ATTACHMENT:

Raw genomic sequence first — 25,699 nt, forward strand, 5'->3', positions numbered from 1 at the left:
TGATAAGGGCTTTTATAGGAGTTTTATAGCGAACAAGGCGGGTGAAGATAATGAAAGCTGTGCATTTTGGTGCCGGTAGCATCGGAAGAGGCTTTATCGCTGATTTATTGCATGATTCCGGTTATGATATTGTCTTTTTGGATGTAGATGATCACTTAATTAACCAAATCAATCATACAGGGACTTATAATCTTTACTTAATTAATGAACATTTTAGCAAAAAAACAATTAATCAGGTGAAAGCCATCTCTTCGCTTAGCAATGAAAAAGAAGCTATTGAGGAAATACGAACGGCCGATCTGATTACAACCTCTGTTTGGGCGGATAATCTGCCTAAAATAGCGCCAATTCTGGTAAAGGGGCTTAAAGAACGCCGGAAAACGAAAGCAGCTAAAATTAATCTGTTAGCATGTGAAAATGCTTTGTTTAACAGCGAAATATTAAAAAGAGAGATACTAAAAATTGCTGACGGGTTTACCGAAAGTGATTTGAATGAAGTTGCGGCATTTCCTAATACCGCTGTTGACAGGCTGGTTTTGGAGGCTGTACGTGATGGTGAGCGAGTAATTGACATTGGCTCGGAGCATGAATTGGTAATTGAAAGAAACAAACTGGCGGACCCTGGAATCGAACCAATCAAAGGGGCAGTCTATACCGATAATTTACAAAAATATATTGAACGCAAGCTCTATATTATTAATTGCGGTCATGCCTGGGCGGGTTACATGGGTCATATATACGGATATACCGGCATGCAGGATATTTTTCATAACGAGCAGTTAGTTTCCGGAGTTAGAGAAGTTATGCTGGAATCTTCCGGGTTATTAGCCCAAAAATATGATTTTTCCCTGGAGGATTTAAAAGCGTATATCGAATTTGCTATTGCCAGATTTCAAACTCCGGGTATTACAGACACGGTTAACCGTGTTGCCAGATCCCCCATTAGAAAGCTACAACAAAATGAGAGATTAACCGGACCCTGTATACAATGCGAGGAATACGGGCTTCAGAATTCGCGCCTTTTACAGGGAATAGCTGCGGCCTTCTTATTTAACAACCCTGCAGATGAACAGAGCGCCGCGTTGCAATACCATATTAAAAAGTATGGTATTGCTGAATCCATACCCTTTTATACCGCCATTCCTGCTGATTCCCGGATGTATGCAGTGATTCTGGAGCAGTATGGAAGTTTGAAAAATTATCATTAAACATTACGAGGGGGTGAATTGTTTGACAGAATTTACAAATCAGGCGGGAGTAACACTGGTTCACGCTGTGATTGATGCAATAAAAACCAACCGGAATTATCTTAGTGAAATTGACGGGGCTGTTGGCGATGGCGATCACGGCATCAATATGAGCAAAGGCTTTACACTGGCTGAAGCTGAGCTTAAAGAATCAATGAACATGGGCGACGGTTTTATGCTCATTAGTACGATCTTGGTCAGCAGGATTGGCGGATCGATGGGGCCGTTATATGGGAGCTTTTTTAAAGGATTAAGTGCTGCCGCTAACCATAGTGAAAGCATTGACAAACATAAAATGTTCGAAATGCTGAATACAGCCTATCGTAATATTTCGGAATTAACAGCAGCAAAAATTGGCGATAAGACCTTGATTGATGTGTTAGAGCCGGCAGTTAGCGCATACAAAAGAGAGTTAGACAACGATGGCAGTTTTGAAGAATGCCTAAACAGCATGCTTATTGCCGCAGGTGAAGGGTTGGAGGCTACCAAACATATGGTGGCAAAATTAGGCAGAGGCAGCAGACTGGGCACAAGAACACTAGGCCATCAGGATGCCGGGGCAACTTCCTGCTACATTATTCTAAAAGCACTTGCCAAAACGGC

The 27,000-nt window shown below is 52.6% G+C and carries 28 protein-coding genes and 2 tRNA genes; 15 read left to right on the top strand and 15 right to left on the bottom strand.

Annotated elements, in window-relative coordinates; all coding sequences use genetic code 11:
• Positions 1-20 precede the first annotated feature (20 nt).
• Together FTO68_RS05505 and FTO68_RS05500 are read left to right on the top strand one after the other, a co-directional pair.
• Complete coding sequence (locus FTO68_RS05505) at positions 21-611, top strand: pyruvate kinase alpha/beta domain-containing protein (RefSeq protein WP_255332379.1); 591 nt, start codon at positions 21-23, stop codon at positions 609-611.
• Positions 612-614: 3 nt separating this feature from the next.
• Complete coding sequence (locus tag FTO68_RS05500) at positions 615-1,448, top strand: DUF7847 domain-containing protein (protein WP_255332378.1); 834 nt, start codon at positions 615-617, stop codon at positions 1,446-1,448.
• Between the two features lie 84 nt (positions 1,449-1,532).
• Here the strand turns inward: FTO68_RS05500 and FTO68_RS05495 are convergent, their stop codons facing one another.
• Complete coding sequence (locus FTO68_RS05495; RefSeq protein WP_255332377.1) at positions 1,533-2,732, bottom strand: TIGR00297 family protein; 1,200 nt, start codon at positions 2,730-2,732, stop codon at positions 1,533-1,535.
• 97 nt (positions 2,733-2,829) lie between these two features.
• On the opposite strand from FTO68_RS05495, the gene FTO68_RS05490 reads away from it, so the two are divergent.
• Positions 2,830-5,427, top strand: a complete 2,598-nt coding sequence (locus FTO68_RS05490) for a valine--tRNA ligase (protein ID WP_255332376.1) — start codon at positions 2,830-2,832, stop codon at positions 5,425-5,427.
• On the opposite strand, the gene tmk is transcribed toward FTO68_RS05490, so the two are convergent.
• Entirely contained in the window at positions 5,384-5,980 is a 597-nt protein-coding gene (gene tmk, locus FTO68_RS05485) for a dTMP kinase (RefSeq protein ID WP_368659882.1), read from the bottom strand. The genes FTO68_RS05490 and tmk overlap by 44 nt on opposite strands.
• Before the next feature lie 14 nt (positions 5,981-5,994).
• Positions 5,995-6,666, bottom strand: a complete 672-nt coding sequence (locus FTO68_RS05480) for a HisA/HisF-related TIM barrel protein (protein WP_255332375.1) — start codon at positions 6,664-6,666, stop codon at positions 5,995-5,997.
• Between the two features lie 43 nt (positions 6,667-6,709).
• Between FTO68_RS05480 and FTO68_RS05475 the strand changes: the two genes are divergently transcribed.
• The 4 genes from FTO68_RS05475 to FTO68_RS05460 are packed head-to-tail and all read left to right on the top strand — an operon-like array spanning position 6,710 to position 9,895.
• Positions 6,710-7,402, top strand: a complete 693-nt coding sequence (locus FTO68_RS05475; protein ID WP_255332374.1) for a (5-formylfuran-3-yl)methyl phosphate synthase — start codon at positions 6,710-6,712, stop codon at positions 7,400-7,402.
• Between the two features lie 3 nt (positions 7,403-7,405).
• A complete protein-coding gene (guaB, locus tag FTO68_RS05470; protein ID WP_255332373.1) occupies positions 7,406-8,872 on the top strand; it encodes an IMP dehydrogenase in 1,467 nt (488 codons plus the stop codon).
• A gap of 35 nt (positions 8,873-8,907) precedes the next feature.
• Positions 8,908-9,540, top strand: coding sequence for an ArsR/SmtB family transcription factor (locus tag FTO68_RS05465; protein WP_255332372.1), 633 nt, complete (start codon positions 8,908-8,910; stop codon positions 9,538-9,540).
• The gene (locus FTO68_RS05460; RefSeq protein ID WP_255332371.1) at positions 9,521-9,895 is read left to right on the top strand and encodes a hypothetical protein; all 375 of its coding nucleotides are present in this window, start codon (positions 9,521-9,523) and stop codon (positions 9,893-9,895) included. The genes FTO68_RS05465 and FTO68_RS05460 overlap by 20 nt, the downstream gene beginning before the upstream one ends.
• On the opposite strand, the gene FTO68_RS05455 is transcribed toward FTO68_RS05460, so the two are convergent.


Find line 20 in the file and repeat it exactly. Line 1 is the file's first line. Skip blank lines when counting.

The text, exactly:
• Between the two features lie 43 nt (positions 6,667-6,709).